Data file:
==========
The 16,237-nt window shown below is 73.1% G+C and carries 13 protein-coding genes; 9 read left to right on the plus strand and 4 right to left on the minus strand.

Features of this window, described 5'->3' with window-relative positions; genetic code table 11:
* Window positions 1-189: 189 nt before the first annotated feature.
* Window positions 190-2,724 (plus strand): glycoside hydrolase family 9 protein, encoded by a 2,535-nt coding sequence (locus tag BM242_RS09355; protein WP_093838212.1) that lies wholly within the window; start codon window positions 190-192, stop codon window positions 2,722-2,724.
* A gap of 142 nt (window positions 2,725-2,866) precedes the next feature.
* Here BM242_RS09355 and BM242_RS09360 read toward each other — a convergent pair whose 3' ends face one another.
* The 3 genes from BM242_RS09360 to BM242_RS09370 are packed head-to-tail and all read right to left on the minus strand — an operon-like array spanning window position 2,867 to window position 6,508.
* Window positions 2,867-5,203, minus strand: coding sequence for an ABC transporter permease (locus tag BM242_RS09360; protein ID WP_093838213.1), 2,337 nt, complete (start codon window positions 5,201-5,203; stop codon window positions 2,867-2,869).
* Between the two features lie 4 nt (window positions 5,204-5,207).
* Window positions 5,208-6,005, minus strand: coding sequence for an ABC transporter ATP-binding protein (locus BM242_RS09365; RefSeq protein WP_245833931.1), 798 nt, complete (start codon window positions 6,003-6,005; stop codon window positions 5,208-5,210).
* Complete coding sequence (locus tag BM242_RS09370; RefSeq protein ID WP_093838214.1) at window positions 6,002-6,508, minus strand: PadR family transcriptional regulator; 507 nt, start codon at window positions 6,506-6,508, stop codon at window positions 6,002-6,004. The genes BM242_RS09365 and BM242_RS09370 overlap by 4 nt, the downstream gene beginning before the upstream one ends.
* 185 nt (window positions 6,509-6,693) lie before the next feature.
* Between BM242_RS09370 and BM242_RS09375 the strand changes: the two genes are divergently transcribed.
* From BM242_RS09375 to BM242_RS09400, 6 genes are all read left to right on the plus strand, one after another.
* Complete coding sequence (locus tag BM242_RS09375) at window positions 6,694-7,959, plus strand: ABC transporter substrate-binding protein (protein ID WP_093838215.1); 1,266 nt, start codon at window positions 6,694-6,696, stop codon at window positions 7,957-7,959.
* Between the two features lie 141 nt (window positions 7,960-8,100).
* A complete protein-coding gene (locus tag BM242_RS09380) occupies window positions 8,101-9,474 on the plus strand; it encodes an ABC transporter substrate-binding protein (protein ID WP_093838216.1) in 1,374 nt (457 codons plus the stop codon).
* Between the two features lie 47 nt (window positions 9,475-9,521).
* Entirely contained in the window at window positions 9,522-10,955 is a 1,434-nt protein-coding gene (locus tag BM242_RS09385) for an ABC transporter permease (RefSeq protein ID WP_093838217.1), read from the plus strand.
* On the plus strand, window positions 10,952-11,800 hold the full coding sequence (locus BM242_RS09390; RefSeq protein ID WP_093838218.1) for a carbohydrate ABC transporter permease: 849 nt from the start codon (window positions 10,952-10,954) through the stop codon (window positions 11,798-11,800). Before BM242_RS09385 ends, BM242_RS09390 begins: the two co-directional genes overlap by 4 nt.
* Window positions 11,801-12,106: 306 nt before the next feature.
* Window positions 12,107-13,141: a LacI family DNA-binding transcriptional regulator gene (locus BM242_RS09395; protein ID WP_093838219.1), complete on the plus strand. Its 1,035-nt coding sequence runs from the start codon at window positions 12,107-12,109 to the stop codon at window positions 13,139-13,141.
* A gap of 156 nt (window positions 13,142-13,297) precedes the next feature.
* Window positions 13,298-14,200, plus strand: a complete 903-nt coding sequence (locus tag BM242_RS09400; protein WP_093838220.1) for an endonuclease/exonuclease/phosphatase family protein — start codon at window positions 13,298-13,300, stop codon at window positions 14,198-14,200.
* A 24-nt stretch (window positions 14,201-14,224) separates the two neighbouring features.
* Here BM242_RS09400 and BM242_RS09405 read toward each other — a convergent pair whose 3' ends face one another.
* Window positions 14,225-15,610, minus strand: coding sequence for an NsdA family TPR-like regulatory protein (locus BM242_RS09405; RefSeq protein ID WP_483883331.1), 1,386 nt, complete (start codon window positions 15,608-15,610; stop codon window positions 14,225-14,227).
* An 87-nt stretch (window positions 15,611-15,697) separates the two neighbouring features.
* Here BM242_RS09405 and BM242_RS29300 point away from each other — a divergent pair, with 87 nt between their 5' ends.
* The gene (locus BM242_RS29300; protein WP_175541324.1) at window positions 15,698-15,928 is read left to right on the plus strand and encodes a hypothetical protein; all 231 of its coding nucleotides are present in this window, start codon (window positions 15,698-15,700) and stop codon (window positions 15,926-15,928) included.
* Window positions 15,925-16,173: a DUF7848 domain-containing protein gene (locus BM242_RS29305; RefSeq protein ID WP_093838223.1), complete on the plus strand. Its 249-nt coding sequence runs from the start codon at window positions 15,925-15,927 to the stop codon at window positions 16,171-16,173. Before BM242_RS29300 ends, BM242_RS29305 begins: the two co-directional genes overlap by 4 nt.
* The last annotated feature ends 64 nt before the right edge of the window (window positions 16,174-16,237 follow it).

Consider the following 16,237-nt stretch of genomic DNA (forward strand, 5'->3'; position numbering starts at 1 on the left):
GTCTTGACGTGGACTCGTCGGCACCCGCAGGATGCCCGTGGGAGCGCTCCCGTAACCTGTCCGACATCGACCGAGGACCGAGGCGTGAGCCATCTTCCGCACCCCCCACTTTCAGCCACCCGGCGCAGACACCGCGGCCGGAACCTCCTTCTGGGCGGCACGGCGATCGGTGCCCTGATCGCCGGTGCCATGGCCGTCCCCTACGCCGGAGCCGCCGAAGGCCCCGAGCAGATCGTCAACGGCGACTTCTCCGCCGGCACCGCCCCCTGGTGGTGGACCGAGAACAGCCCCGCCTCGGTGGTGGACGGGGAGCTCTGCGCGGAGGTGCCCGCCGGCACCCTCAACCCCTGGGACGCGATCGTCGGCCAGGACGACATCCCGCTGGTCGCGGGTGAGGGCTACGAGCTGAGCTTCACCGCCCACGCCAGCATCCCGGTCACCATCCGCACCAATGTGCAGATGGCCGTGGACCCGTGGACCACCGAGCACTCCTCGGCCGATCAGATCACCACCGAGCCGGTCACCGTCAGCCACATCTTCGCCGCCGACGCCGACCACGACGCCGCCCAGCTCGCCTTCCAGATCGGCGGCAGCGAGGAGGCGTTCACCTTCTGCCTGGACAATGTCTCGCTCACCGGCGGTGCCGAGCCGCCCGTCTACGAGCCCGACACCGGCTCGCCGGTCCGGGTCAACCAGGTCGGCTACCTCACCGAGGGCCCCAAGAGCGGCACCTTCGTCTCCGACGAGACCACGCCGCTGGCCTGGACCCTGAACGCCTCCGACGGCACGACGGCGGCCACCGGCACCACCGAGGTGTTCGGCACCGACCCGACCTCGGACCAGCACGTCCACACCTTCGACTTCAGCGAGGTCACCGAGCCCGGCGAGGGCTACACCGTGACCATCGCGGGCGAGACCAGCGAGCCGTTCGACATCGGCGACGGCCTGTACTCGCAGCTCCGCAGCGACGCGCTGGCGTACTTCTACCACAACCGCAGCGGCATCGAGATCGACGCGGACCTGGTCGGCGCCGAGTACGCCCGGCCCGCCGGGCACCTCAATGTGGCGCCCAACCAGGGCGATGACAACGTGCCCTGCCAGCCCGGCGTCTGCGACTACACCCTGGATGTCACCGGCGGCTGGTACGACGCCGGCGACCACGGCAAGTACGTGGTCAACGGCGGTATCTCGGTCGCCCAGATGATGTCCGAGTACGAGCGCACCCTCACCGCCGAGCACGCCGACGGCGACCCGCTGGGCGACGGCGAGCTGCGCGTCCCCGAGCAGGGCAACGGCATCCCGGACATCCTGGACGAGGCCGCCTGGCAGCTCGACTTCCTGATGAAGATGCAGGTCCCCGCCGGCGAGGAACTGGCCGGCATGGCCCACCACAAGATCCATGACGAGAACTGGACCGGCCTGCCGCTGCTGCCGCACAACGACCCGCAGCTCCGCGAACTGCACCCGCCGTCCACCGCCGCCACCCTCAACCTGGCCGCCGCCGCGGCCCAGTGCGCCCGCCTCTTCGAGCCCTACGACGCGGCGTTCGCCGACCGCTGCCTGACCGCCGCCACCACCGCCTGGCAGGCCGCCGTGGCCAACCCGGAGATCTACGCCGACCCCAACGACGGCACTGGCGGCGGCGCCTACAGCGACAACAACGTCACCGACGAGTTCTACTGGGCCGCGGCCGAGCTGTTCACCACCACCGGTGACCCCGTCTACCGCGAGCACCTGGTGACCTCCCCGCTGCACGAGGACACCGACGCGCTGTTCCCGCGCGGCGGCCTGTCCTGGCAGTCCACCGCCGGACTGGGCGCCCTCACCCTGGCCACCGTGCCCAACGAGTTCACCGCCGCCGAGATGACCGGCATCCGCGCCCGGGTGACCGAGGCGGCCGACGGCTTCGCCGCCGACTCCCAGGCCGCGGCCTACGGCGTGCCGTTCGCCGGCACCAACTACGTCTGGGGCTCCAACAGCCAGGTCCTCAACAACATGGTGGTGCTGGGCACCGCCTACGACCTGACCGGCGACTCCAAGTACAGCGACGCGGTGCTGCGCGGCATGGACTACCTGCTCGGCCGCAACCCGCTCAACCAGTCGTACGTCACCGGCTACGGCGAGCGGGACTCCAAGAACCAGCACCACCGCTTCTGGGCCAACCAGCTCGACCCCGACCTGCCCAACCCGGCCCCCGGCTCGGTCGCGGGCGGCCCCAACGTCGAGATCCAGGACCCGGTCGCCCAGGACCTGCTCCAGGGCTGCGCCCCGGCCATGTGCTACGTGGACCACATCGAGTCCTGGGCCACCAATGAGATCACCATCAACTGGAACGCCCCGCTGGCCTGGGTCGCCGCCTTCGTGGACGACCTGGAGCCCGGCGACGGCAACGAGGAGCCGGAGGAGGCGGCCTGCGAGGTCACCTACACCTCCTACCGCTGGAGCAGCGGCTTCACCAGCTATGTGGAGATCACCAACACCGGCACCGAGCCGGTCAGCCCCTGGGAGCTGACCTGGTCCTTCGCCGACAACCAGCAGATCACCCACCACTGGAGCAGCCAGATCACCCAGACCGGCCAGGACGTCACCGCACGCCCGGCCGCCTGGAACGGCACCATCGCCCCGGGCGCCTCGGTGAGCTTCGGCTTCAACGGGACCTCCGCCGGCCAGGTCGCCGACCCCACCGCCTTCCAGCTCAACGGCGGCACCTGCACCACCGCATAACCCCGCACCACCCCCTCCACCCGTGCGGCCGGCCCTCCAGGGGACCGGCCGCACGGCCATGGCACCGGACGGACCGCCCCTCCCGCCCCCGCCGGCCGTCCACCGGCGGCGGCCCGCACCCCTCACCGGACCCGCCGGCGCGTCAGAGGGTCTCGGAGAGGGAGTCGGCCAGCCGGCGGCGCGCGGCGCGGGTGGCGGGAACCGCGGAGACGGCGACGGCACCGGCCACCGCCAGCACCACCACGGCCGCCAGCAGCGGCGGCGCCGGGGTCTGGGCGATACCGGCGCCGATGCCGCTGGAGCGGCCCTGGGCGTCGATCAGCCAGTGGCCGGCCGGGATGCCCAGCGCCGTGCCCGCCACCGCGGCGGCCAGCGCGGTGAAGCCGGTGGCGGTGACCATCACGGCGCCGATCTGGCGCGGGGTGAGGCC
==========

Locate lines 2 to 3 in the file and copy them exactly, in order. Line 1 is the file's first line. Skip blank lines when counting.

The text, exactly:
Features of this window, described 5'->3' with window-relative positions; genetic code table 11:
* Window positions 1-189: 189 nt before the first annotated feature.